- Frequently Asked Questions
- Pool Tables (11)>
- What is the correct cue size for my pool table?
- What room size do I need for my pool table?
- What is the difference between British and American pool ?
- What is the difference between MDF tables and Slate Bed tables?
- Will my table have accessories included with it?
- What is a full size British Pool Table ?
- How will my pool table be delivered ?
- Can my pool table be delivered upstairs ?
- How long will my pool table take to arrive ?
- What kind of coin-op earnings can I expect?
- Accessories (2)>
- Air Hockey (11)>
- Can I use a home air hockey table in a communal area, such as a youth centre?
- What sort of power supply do I need?
- What is an Air Hockey Table & how does it work?
- What is the correct size of an Air Hockey table?
- What is the difference between home and commercial Air Hockey Tables?
- What features should I look for in an Air Hockey table?
- What replacement pucks & pushers are suitable for my table?
- Can I purchase a replacement fan for my air hockey table?
- How will my air hockey table be delivered?
- Air Hockey Table maintenance tips
- Jukeboxes (7)>
- What is the difference between replica jukeboxes and full size jukeboxes?
- How do I put music on my Jukebox?
- What is a Jukebox ?
- What are full size Jukebox dimensions ?
- What brand still manufactures bubbler style Jukeboxes ?
- Do Jukeboxes work with an iPod / iPhone ?
- What jukebox should I purchase for my pub or commercial premises ?
- Multi Games (1)>
- Pinball (1)>
- Snooker Tables (4)>
- Table Football (4)>
- Table Tennis (1)>
What is the difference between MDF tables and Slate Bed tables?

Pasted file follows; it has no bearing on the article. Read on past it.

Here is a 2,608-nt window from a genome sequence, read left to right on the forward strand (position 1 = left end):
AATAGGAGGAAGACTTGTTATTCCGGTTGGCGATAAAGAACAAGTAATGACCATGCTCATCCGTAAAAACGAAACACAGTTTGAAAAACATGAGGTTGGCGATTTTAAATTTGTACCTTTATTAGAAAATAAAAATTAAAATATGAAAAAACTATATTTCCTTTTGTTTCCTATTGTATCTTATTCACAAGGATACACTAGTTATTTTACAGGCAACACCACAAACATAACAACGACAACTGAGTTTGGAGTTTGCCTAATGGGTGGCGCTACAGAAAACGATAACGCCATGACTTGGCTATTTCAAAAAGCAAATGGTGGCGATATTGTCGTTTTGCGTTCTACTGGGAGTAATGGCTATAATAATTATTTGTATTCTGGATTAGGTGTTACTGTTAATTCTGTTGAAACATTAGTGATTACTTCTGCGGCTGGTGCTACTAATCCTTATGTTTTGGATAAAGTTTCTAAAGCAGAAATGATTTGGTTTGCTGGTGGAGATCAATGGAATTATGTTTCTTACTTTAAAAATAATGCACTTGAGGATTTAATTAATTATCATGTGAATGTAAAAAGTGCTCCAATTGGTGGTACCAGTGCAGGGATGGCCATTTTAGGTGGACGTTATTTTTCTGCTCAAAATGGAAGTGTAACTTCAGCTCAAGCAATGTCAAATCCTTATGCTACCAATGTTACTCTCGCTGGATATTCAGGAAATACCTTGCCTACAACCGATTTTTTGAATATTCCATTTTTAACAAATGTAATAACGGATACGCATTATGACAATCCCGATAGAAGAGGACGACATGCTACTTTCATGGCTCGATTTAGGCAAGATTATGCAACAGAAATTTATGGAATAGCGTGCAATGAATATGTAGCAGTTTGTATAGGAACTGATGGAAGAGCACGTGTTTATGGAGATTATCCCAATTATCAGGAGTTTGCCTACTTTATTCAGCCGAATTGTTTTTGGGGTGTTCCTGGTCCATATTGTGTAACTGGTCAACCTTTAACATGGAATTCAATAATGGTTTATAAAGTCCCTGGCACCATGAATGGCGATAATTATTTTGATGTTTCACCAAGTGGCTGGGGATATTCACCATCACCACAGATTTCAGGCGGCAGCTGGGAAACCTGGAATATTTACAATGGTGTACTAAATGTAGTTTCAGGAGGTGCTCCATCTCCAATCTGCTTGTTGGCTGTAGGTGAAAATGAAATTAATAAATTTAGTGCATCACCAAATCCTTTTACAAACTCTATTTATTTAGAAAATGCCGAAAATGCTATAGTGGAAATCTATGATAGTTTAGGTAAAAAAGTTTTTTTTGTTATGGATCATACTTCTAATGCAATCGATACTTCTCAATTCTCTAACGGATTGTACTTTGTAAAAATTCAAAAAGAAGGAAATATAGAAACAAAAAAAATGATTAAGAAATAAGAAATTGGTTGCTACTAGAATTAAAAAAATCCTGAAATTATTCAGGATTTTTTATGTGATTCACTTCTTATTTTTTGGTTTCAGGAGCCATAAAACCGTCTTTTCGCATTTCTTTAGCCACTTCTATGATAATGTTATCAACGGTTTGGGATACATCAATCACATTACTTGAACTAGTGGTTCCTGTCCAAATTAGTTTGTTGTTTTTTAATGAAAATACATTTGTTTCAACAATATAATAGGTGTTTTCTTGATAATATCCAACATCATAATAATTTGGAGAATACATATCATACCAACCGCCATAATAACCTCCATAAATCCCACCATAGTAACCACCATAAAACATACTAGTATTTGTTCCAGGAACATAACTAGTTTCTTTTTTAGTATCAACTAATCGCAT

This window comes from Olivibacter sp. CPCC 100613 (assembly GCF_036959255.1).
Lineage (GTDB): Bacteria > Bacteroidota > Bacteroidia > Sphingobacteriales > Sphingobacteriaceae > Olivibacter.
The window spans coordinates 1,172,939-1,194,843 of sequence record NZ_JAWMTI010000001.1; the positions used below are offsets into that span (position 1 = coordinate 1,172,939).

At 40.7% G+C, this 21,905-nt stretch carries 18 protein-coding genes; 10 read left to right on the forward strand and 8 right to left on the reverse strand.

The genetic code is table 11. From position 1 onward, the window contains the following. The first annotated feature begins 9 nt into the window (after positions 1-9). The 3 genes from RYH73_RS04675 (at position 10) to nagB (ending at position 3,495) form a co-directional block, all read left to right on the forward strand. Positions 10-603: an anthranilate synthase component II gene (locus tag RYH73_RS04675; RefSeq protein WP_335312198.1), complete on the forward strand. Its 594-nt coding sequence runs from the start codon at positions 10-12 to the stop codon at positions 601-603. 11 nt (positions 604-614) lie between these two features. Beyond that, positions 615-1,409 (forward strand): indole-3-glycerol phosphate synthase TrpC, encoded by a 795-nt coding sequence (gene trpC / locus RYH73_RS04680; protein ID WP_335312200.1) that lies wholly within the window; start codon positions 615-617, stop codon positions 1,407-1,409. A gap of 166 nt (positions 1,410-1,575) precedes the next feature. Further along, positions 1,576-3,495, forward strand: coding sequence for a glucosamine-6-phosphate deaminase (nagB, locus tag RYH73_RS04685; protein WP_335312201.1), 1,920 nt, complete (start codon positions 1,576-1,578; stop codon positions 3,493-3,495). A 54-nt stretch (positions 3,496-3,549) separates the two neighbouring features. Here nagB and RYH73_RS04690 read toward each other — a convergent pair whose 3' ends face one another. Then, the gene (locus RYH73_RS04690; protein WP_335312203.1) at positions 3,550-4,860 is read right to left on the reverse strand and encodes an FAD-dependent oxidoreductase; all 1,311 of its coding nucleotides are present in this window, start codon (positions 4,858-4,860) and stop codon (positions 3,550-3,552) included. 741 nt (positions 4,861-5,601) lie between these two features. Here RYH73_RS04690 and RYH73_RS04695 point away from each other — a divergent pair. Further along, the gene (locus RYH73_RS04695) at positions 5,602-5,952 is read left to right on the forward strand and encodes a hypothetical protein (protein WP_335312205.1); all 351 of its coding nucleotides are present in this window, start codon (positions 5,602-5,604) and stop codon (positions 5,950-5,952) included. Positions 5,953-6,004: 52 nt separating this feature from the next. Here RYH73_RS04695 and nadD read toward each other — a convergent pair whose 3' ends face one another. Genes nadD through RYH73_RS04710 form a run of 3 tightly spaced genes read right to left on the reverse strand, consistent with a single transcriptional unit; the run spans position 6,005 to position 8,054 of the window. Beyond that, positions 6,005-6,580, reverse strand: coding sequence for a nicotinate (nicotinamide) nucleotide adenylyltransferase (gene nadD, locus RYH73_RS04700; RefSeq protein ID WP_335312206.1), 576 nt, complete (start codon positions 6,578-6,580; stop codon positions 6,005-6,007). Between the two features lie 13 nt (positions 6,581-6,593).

Video Transcription :
This is a question we get regularly asked on a day-to-day basis, and it's important to understand the differences when making a choice.
If you've ever played on a table at a pub or a club or a commercial premises, you've generally been playing on a slate bed table. By that, we mean that the surface that the balls roll on is actually a piece of slate or rock that has been completely levelled, and the construction of the table around that piece of slate tends to be of quite a high quality.
Now an MDF table is generally based on a price point. It's there to replicate the play you get on a higher end pool table, but it's generally been designed for fun and for home use, and also to be light enough to be moved around in the house. You also tend to find that, because these tables are chasing a price point, they tend to use slightly cheaper materials so you don't generally get quite as good a cushion response as you would get on a slate bed table, and also the cloth they use is slightly different.
However, both bodies of the tables are generally built out of MDF. However, the slate bed tables tend to use a higher quality laminate around the MDF construction, and they tend to require larger supports to support the weight of the slate bed.
So the main thing to think about is that your cushion response, the cloth quality, and the build quality on the slate bed tables is going to be at an absolute premium. However, with a slate bed table, you can't move the table around. They generally weigh around 250 kilograms. But with an MDF table, expect this to be more of a fun table, but it's got the advantage of being lightweight. It can be moved around. It could be packed down, but just watch out for the fact that you won't get quite the same play response as you would from a slate bed table you've played in the pubs.
Further Information :
MDF tables are designed for use at home. They are constructed from lightweight materials that make them ideal for family use, and are often designed with storage features such as foldable legs.
Slate bed tables are commercial quality tables. The playing surface is made from genuine slate and is considered the “truest” surface for all billiard games. Pool and snooker tables found in pubs and clubs around the world will be slate bed tables.